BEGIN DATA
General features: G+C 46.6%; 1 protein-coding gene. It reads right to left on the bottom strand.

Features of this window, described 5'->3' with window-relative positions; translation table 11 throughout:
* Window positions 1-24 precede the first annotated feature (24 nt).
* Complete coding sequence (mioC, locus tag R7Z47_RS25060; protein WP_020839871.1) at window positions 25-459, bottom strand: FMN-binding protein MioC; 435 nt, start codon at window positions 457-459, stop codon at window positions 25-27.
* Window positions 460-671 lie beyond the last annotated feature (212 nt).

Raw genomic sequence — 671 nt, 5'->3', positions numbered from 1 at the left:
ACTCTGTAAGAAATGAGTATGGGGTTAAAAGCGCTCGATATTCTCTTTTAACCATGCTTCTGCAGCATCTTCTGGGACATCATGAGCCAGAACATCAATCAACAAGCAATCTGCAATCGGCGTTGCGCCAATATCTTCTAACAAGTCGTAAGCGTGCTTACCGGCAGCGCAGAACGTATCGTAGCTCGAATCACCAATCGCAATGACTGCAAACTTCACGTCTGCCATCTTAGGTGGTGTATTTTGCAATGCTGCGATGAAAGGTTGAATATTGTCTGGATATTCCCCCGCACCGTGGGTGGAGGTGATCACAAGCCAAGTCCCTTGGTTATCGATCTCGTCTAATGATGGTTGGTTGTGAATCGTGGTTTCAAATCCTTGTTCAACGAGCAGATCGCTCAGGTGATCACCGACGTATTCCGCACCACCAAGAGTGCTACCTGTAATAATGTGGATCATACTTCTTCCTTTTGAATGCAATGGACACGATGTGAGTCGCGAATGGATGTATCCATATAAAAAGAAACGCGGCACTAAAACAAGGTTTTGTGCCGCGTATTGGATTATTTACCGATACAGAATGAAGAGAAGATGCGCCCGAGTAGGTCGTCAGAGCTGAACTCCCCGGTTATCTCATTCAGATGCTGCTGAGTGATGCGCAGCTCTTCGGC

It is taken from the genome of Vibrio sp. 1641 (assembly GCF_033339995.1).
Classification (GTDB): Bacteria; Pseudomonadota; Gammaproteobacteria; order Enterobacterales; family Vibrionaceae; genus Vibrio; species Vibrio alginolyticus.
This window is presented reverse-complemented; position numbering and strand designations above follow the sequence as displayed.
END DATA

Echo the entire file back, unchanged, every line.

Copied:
General features: G+C 46.6%; 1 protein-coding gene. It reads right to left on the bottom strand.

Features of this window, described 5'->3' with window-relative positions; translation table 11 throughout:
* Window positions 1-24 precede the first annotated feature (24 nt).
* Complete coding sequence (mioC, locus tag R7Z47_RS25060; protein WP_020839871.1) at window positions 25-459, bottom strand: FMN-binding protein MioC; 435 nt, start codon at window positions 457-459, stop codon at window positions 25-27.
* Window positions 460-671 lie beyond the last annotated feature (212 nt).

Raw genomic sequence — 671 nt, 5'->3', positions numbered from 1 at the left:
ACTCTGTAAGAAATGAGTATGGGGTTAAAAGCGCTCGATATTCTCTTTTAACCATGCTTCTGCAGCATCTTCTGGGACATCATGAGCCAGAACATCAATCAACAAGCAATCTGCAATCGGCGTTGCGCCAATATCTTCTAACAAGTCGTAAGCGTGCTTACCGGCAGCGCAGAACGTATCGTAGCTCGAATCACCAATCGCAATGACTGCAAACTTCACGTCTGCCATCTTAGGTGGTGTATTTTGCAATGCTGCGATGAAAGGTTGAATATTGTCTGGATATTCCCCCGCACCGTGGGTGGAGGTGATCACAAGCCAAGTCCCTTGGTTATCGATCTCGTCTAATGATGGTTGGTTGTGAATCGTGGTTTCAAATCCTTGTTCAACGAGCAGATCGCTCAGGTGATCACCGACGTATTCCGCACCACCAAGAGTGCTACCTGTAATAATGTGGATCATACTTCTTCCTTTTGAATGCAATGGACACGATGTGAGTCGCGAATGGATGTATCCATATAAAAAGAAACGCGGCACTAAAACAAGGTTTTGTGCCGCGTATTGGATTATTTACCGATACAGAATGAAGAGAAGATGCGCCCGAGTAGGTCGTCAGAGCTGAACTCCCCGGTTATCTCATTCAGATGCTGCTGAGTGATGCGCAGCTCTTCGGC

It is taken from the genome of Vibrio sp. 1641 (assembly GCF_033339995.1).
Classification (GTDB): Bacteria; Pseudomonadota; Gammaproteobacteria; order Enterobacterales; family Vibrionaceae; genus Vibrio; species Vibrio alginolyticus.
This window is presented reverse-complemented; position numbering and strand designations above follow the sequence as displayed.